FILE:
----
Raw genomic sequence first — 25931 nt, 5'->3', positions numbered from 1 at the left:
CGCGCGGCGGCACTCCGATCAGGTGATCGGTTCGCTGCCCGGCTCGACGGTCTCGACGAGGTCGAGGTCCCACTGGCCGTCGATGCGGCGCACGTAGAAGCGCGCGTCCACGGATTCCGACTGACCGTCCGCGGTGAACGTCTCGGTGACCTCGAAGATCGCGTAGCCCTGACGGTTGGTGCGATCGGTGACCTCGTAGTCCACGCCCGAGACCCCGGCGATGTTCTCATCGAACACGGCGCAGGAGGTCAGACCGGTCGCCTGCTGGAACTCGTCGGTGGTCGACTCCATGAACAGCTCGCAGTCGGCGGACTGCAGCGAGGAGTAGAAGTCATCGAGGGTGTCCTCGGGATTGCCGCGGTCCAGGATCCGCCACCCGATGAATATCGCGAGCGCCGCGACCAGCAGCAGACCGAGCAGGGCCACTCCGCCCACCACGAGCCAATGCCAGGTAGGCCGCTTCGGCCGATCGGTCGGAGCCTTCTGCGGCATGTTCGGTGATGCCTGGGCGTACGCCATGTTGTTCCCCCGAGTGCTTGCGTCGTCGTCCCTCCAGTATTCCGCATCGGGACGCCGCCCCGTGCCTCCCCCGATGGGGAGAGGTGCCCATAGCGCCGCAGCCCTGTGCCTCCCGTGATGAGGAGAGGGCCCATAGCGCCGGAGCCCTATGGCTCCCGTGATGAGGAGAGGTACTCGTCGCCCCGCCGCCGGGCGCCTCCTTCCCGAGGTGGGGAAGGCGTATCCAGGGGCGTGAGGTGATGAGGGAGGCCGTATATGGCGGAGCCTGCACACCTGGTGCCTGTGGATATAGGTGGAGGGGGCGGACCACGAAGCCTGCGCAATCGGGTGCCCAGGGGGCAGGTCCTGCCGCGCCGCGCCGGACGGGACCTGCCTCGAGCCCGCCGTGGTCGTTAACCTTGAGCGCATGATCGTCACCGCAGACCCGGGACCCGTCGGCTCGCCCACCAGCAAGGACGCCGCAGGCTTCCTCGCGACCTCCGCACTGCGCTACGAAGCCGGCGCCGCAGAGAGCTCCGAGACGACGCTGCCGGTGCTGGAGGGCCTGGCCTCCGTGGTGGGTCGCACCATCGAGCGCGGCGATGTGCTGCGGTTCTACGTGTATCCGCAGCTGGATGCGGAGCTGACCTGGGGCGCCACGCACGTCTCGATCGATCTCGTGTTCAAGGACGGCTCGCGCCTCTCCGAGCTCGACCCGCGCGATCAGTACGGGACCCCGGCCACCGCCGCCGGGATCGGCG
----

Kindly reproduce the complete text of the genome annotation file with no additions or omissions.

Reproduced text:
Raw genomic sequence first — 25931 nt, 5'->3', positions numbered from 1 at the left:
CGCGCGGCGGCACTCCGATCAGGTGATCGGTTCGCTGCCCGGCTCGACGGTCTCGACGAGGTCGAGGTCCCACTGGCCGTCGATGCGGCGCACGTAGAAGCGCGCGTCCACGGATTCCGACTGACCGTCCGCGGTGAACGTCTCGGTGACCTCGAAGATCGCGTAGCCCTGACGGTTGGTGCGATCGGTGACCTCGTAGTCCACGCCCGAGACCCCGGCGATGTTCTCATCGAACACGGCGCAGGAGGTCAGACCGGTCGCCTGCTGGAACTCGTCGGTGGTCGACTCCATGAACAGCTCGCAGTCGGCGGACTGCAGCGAGGAGTAGAAGTCATCGAGGGTGTCCTCGGGATTGCCGCGGTCCAGGATCCGCCACCCGATGAATATCGCGAGCGCCGCGACCAGCAGCAGACCGAGCAGGGCCACTCCGCCCACCACGAGCCAATGCCAGGTAGGCCGCTTCGGCCGATCGGTCGGAGCCTTCTGCGGCATGTTCGGTGATGCCTGGGCGTACGCCATGTTGTTCCCCCGAGTGCTTGCGTCGTCGTCCCTCCAGTATTCCGCATCGGGACGCCGCCCCGTGCCTCCCCCGATGGGGAGAGGTGCCCATAGCGCCGCAGCCCTGTGCCTCCCGTGATGAGGAGAGGGCCCATAGCGCCGGAGCCCTATGGCTCCCGTGATGAGGAGAGGTACTCGTCGCCCCGCCGCCGGGCGCCTCCTTCCCGAGGTGGGGAAGGCGTATCCAGGGGCGTGAGGTGATGAGGGAGGCCGTATATGGCGGAGCCTGCACACCTGGTGCCTGTGGATATAGGTGGAGGGGGCGGACCACGAAGCCTGCGCAATCGGGTGCCCAGGGGGCAGGTCCTGCCGCGCCGCGCCGGACGGGACCTGCCTCGAGCCCGCCGTGGTCGTTAACCTTGAGCGCATGATCGTCACCGCAGACCCGGGACCCGTCGGCTCGCCCACCAGCAAGGACGCCGCAGGCTTCCTCGCGACCTCCGCACTGCGCTACGAAGCCGGCGCCGCAGAGAGCTCCGAGACGACGCTGCCGGTGCTGGAGGGCCTGGCCTCCGTGGTGGGTCGCACCATCGAGCGCGGCGATGTGCTGCGGTTCTACGTGTATCCGCAGCTGGATGCGGAGCTGACCTGGGGCGCCACGCACGTCTCGATCGATCTCGTGTTCAAGGACGGCTCGCGCCTCTCCGAGCTCGACCCGCGCGATCAGTACGGGACCCCGGCCACCGCCGCCGGGATCGGCG